Louisville Potluck


We held our first Potluck for Democracy in Louisville, KY last week. We were hosted by Mosaic, a church that is also an art gallery and community space. By gathering people across many wisdom traditions, we had a broad range of political perspectives. But we did not focus our conversation on policy, ideology, or party affiliation.

That choice is a central part of our strategy.

Too many people in the United States are finding their identity in their political ideology or party affiliation. We can see this when a conversation about policy with family or friends very quickly becomes an us vs. them. Policy can’t be debated without our very identity being at stake. This is no way to live and creates conditions that are a threat to our democracy and civil society.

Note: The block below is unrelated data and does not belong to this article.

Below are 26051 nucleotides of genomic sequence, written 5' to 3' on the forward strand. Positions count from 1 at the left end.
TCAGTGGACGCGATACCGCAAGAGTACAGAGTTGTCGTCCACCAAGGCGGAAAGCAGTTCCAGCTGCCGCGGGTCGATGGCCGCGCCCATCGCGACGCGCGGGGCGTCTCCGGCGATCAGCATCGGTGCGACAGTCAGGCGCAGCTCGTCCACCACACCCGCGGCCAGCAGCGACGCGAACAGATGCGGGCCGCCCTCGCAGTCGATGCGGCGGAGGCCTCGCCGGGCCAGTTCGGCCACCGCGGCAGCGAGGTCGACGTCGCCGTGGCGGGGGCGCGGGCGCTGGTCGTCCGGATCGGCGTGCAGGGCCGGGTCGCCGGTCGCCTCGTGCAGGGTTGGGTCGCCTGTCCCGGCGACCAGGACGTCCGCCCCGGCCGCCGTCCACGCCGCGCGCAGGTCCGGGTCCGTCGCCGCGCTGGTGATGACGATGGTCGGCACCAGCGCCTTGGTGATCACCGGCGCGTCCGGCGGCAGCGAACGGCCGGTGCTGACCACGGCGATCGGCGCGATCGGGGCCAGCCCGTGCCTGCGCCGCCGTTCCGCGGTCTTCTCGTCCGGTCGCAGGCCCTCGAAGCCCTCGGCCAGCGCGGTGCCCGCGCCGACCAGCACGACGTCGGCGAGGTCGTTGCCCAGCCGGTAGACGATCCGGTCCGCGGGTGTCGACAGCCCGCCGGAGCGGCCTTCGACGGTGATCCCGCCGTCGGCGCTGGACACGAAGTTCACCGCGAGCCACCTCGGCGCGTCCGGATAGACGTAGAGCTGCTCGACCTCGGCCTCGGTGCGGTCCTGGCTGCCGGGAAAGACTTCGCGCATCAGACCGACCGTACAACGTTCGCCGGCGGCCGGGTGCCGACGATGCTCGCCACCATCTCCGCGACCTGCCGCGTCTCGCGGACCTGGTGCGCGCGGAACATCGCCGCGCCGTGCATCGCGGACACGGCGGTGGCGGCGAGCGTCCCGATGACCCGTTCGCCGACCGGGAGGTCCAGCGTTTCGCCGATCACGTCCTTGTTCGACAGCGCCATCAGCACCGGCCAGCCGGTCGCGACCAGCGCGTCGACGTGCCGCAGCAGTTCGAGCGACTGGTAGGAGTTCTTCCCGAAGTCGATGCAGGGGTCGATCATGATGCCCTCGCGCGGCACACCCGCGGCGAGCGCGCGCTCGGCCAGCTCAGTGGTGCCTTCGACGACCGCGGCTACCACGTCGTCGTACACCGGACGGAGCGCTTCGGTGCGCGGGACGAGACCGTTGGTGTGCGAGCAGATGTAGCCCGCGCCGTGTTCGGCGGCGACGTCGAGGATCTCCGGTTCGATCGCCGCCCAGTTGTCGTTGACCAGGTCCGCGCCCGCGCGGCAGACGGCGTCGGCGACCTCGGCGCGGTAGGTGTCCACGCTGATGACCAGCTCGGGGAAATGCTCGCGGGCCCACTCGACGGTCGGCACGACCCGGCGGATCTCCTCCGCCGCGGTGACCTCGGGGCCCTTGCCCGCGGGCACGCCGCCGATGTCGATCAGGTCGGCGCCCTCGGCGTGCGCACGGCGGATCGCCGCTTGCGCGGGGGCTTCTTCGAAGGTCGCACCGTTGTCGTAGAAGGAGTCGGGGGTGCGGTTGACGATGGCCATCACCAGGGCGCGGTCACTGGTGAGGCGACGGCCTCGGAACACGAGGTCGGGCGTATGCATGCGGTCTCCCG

At a Potluck for Democracy, people gather around other aspects of their identities and engage in conversation human-to-human. This gives people a chance to

  • see people as human who they may have “othered” in the past;
  • see ourselves through our many identities.

The people around the tables listened well to each other. There was laughter. There were some challenging conversations.

People were human with each other and, perhaps more importantly, were human with themselves.

Several of the community leaders who attended volunteered to lead Potlucks for Democracy in their respective neighborhoods. That was our goal in Louisville: Begin growing regional networks of leaders who can adapt our strategy to their communities.

Together with our partners at Seattle University’s Center for Ecumenical and Interreligious Engagement, we are beginning to promote these potlucks across the nation. We believe that by having these gatherings in as many neighborhoods as possible, we can help see each other and ourselves as neighbors, as human.

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